Or was Saddam Hussein really planning to attack Saudi Arabia? As soon as that charge was raised, Saddam and his top officials insisted to anyone who would listen that he had no intention of going beyond Kuwait. Indeed, he made it clear, as soon as he understood that Bush was serious, that he was planning to withdraw from Kuwait as well, as soon as he could find a face-saving exit. His statements, however, were ignored by the White House and most of the mainstream U.S. media.
What serious evidence did the U.S. have that Saddam was planning to invade Saudi Arabia? It’s not at all clear they had any.
After the invasion, a number of news organizations obtained commercial satellite photographs of Iraqi forces in Kuwait and had them examined by skilled photo analysts, veterans of the U.S. intelligence community. They found no signs of the supposed massive Iraqi troop build-up anywhere near the Saudi border; nor for that matter anywhere in Kuwait.
Indeed, on August 9, 1990 Defense Department spokesman Peter Williams admitted that the Iraqi forces in Kuwait “seem to be in a defensive posture.” And at the end of the first week after the invasion, U.S. military analysts were surprised to see that Saddam had already begun moving his elite Republican Guard units north, back to Iraq. “They were headed out of Kuwait,” one American expert said.
After the Gulf War, two expert military authorities concluded that, apart from the case of one defector who claimed to have a sketch of a battle plan, “there is no other evidence that Baghdad ever intended to do anything other than hold what it had already captured.”
Neither the CIA nor the Defense Intelligence Agency thought it probable that Iraq would actually invade Saudi Arabia. As Colin Powell himself later conceded, if Iraq had wanted to invade Saudi Arabia, it had a long border with that country; there was no need to go through Kuwait.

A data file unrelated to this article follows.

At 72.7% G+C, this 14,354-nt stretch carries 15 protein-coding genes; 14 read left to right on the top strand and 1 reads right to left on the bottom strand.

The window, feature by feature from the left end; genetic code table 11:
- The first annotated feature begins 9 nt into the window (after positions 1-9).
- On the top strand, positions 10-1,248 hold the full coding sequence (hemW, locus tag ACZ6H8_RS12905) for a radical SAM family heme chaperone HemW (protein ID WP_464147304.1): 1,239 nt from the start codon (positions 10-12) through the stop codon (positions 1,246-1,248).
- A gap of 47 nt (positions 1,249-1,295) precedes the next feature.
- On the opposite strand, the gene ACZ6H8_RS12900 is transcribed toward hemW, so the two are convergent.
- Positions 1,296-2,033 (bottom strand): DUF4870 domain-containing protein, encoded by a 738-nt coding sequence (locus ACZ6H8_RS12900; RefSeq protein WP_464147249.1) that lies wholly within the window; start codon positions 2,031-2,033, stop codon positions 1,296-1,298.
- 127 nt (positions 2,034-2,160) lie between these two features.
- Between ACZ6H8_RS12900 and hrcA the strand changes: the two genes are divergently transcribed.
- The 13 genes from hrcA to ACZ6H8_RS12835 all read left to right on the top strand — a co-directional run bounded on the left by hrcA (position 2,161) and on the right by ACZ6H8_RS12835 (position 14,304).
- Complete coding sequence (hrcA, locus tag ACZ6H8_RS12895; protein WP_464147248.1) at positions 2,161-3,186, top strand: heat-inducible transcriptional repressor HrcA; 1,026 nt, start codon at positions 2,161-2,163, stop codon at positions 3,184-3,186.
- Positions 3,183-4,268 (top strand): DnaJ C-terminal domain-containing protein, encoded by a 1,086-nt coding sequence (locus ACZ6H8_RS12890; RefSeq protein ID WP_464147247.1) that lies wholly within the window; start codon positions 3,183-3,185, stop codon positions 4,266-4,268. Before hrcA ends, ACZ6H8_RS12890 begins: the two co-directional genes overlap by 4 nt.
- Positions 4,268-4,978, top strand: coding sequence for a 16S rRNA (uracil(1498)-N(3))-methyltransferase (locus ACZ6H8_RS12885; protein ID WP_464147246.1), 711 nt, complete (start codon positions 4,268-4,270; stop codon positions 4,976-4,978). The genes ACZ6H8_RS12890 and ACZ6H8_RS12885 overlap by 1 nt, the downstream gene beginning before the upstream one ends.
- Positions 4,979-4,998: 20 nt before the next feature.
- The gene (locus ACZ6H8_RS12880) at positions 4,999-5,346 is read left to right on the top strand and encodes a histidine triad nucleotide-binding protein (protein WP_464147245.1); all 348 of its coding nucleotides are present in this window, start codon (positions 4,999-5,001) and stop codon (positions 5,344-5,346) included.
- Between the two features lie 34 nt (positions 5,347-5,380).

Afterwards, a top American commander admitted to Newsday that the Pentagon had seriously exaggerated the number of Iraq troops. “There was a great disinformation campaign surrounding this war,” he admitted.
The deceit and woeful blunders didn’t end there.
With Saddam’s forces trounced in Kuwait, on February 15, 1991 George H.W. Bush called for the Iraqis to rise up and overthrow Saddam. But, when the Shiites and Kurds responded, and it looked as if their revolt would be successful, Bush not only turned his back on the rebels, but, by allowing Saddam’s ‘defeated” forces to continue to fly their helicopter gunships, while forbidding U.S. forces in Iraq to aid the rebels in any way, the U.S. actually helped the Iraqi dictator crush the uprising with horrific results.
Eventually, because of dramatic TV coverage of the Kurd’s plight, George H.W. Bush was obliged to establish a no-fly zone in the north to protect the Kurds. Since there were no TV cameras in the South, he did nothing to prevent the slaughter of hundreds of thousands of Shiites.
As the killing was still going on, the American president would also deny—falsely—that he had ever called for the revolt.
The reason usually given for his spurning the rebels was fear that, if the Shiites took power, it would dangerously increase Iran’s influence. Bush wanted Saddam out. But he wanted him replaced by a military backed regime amenable to American interests.
There were later leaks by the administration that the Saudis and Turks also warned Bush not to back the uprising because of their fears of Iran. Later, however, many Saudis and Turks have denied that version.
Meanwhile, Saddam Hussein remained in power.
Thus, it was that in 2003, George W. Bush, encouraged by Vice President Cheney and other neo-con advisors, used the 9/11attack by al-Qaeda, which was based in Afghanistan, as an excuse to invade Iraq and complete the Bush family’s unfinished business of ridding the world of Saddam Hussein—a mission that the younger Bush felt his father didn’t have the guts to carry out.
He showed the old man.
And today, more than a quarter of a century after the first Gulf War, from Syria to Iraq to Afghanistan to Yemen, after a horrific waste of millions of lives and trillions of dollars, America remains mired in its never ending, budget-draining, globe-spanning War Against Terror.